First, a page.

How to Install Rigid Foam Insulation

Emily Beach

Rigid foam insulation offers a thermal resistance between R-5 and R-8, roughly twice that offered by traditional batt insulation. Install these panels over wall or ceiling cavities, including those filled with existing fiberglass batts, to boost the R-value and improve home comfort and efficiency.

Foam insulation comes in sheets like drywall or plywood.

Plan to cover your new foam insulation with drywall to improve fire resistance and comply with building codes.


Always cover rigid foam insulation with 1/2-inch drywall. Without this protective cover, foam insulation can contribute to the spread of a fire. Many building codes require the use of drywall over rigid foam.

  1. Cut panels to fit using a box cutter or snap-away utility knife. Use a straight edge or T-square to guide your cuts.

  2. Position the first foam panel perpendicular to the wall or ceiling framing.

  3. Hold the foam in place while you use 2-inch ring-shank nails to fasten the board to the framing. Use a nail every 12 inches along each edge. The plastic cap of the ring-shank nail prevents the head from sinking into the foam.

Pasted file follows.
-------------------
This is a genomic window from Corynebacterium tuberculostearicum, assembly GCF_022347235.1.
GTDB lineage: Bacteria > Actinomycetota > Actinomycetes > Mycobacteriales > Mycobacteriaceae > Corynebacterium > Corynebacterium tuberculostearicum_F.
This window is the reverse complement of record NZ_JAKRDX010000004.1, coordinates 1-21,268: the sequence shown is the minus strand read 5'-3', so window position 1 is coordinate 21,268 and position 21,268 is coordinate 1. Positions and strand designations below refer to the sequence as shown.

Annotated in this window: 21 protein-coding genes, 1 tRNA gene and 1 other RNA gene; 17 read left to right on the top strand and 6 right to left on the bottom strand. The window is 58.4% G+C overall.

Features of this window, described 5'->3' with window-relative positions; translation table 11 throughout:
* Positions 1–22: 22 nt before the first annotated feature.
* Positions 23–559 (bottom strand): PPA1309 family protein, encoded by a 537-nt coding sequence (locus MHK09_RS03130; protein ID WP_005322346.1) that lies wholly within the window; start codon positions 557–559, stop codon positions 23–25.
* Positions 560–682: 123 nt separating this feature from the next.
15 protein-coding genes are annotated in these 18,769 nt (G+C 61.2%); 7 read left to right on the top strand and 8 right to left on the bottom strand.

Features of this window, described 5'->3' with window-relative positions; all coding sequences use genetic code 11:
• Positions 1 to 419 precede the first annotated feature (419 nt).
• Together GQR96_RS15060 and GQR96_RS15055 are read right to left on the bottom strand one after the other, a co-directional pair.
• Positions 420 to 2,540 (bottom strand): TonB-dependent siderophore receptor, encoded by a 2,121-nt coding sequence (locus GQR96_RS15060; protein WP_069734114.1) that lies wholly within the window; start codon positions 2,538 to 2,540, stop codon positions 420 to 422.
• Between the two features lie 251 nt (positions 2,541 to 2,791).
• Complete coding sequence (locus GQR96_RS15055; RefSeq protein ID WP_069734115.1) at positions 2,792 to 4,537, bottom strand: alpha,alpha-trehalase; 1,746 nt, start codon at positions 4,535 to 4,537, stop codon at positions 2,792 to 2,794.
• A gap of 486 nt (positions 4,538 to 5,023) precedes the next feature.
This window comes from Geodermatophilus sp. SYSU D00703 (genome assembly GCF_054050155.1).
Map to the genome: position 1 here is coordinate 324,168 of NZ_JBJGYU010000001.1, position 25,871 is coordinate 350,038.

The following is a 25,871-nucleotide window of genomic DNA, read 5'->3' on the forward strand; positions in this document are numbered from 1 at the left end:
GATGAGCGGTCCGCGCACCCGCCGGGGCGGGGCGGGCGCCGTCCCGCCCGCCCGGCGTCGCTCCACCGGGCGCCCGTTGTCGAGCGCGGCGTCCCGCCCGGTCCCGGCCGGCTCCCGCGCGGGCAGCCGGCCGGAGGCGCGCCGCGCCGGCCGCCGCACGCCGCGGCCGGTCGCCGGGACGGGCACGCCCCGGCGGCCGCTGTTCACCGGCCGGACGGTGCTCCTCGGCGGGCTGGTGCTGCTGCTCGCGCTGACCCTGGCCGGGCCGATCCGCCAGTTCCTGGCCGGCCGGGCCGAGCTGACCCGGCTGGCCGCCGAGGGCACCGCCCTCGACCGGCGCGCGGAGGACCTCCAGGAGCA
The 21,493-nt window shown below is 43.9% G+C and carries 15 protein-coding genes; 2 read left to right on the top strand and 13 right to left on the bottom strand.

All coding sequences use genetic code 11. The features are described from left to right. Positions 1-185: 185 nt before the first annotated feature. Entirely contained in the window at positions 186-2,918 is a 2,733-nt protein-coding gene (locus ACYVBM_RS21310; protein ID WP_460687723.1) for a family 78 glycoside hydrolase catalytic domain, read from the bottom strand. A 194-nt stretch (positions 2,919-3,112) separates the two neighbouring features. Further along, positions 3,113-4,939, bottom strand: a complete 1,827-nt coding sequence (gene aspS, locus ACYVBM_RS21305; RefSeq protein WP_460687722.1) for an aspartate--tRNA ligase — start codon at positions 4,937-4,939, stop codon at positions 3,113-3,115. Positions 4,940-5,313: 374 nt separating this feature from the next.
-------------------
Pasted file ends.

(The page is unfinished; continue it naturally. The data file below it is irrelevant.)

4. Butt the next panel tightly against the first without overlapping. Use ring-shank nails to secure it to the stud every 12 inches. Repeat to cover the entire wall or ceiling.

  5. Tape seams using building paper tape or tape designed for foam insulation. The tape helps minimize air leaks, further improving the efficiency of the home.

  6. Install 1 by 3 furring strips over the insulation panels on top of each stud. The furring strips should run vertically from floor to ceiling, or from eaves to rafters, if you are installing them on a sloped ceiling. Use 2-1/2 inch deck screws to drive the furring strips into the foam and the wood framing beyond. If the foam is being compressed around the head of the screw as it enters the wood framing, you may need to pre-drill holes in the furring strips. Any compression reduces the effectiveness of insulation. Pre-drilling can also help prevent furring strips from splitting.

  7. Position sheets of drywall over the furring strips and fasten them every 12 inches using drywall screws. Cut drywall to fit as needed using a sharp utility knife.

  8. Tape the seams in the drywall using drywall tape and finish the walls as desired. You may wish to leave the walls unfinished if they are located in the attic or an unoccupied area.